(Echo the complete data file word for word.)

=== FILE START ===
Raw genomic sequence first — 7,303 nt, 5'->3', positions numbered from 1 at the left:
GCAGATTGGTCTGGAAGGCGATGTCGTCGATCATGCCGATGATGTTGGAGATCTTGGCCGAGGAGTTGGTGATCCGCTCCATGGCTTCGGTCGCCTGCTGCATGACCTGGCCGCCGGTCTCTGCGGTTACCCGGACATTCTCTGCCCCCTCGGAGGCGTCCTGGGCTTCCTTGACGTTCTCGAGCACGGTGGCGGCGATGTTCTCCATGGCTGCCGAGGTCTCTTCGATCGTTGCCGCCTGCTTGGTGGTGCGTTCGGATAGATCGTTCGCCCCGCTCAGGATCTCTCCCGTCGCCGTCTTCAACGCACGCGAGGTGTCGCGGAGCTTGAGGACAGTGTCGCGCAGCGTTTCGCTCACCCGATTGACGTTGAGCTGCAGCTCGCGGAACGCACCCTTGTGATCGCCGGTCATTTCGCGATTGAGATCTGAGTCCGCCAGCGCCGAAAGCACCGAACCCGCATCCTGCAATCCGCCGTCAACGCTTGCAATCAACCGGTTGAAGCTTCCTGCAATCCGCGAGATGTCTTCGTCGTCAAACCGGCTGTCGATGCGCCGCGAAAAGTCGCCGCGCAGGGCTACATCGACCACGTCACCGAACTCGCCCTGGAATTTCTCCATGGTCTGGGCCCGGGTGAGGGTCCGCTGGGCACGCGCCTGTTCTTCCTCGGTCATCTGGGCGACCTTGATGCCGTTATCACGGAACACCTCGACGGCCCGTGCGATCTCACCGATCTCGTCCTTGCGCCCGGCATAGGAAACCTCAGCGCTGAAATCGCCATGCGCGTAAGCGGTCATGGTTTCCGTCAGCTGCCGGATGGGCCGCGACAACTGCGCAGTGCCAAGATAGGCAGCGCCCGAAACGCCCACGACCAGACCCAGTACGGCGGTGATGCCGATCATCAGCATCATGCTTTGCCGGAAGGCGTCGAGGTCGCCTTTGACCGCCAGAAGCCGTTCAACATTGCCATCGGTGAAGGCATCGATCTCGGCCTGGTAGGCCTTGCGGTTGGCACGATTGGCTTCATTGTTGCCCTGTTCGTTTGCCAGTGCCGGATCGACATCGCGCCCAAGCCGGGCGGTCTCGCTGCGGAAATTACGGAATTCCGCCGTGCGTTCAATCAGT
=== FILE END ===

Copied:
Raw genomic sequence first — 7,303 nt, 5'->3', positions numbered from 1 at the left:
GCAGATTGGTCTGGAAGGCGATGTCGTCGATCATGCCGATGATGTTGGAGATCTTGGCCGAGGAGTTGGTGATCCGCTCCATGGCTTCGGTCGCCTGCTGCATGACCTGGCCGCCGGTCTCTGCGGTTACCCGGACATTCTCTGCCCCCTCGGAGGCGTCCTGGGCTTCCTTGACGTTCTCGAGCACGGTGGCGGCGATGTTCTCCATGGCTGCCGAGGTCTCTTCGATCGTTGCCGCCTGCTTGGTGGTGCGTTCGGATAGATCGTTCGCCCCGCTCAGGATCTCTCCCGTCGCCGTCTTCAACGCACGCGAGGTGTCGCGGAGCTTGAGGACAGTGTCGCGCAGCGTTTCGCTCACCCGATTGACGTTGAGCTGCAGCTCGCGGAACGCACCCTTGTGATCGCCGGTCATTTCGCGATTGAGATCTGAGTCCGCCAGCGCCGAAAGCACCGAACCCGCATCCTGCAATCCGCCGTCAACGCTTGCAATCAACCGGTTGAAGCTTCCTGCAATCCGCGAGATGTCTTCGTCGTCAAACCGGCTGTCGATGCGCCGCGAAAAGTCGCCGCGCAGGGCTACATCGACCACGTCACCGAACTCGCCCTGGAATTTCTCCATGGTCTGGGCCCGGGTGAGGGTCCGCTGGGCACGCGCCTGTTCTTCCTCGGTCATCTGGGCGACCTTGATGCCGTTATCACGGAACACCTCGACGGCCCGTGCGATCTCACCGATCTCGTCCTTGCGCCCGGCATAGGAAACCTCAGCGCTGAAATCGCCATGCGCGTAAGCGGTCATGGTTTCCGTCAGCTGCCGGATGGGCCGCGACAACTGCGCAGTGCCAAGATAGGCAGCGCCCGAAACGCCCACGACCAGACCCAGTACGGCGGTGATGCCGATCATCAGCATCATGCTTTGCCGGAAGGCGTCGAGGTCGCCTTTGACCGCCAGAAGCCGTTCAACATTGCCATCGGTGAAGGCATCGATCTCGGCCTGGTAGGCCTTGCGGTTGGCACGATTGGCTTCATTGTTGCCCTGTTCGTTTGCCAGTGCCGGATCGACATCGCGCCCAAGCCGGGCGGTCTCGCTGCGGAAATTACGGAATTCCGCCGTGCGTTCAATCAGT